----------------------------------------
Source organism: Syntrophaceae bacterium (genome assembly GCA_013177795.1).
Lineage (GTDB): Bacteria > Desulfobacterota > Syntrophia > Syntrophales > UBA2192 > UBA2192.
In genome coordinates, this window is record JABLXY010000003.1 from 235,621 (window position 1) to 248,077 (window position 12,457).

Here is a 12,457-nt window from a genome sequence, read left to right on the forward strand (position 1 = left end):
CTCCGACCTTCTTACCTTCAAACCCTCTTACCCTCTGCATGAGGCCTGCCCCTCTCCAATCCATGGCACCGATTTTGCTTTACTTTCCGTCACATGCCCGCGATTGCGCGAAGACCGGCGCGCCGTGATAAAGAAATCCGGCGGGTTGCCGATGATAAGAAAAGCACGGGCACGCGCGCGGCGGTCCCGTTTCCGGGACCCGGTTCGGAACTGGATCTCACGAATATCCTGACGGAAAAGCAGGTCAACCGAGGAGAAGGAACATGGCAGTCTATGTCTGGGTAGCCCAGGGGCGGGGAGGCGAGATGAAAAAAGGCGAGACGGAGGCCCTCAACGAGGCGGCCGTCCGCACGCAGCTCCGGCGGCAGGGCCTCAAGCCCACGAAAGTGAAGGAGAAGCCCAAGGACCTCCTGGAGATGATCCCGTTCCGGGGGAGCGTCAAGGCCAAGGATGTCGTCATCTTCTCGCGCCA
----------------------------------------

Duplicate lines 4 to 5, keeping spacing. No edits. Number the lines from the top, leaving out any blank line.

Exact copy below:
Here is a 12,457-nt window from a genome sequence, read left to right on the forward strand (position 1 = left end):
CTCCGACCTTCTTACCTTCAAACCCTCTTACCCTCTGCATGAGGCCTGCCCCTCTCCAATCCATGGCACCGATTTTGCTTTACTTTCCGTCACATGCCCGCGATTGCGCGAAGACCGGCGCGCCGTGATAAAGAAATCCGGCGGGTTGCCGATGATAAGAAAAGCACGGGCACGCGCGCGGCGGTCCCGTTTCCGGGACCCGGTTCGGAACTGGATCTCACGAATATCCTGACGGAAAAGCAGGTCAACCGAGGAGAAGGAACATGGCAGTCTATGTCTGGGTAGCCCAGGGGCGGGGAGGCGAGATGAAAAAAGGCGAGACGGAGGCCCTCAACGAGGCGGCCGTCCGCACGCAGCTCCGGCGGCAGGGCCTCAAGCCCACGAAAGTGAAGGAGAAGCCCAAGGACCTCCTGGAGATGATCCCGTTCCGGGGGAGCGTCAAGGCCAAGGATGTCGTCATCTTCTCGCGCCA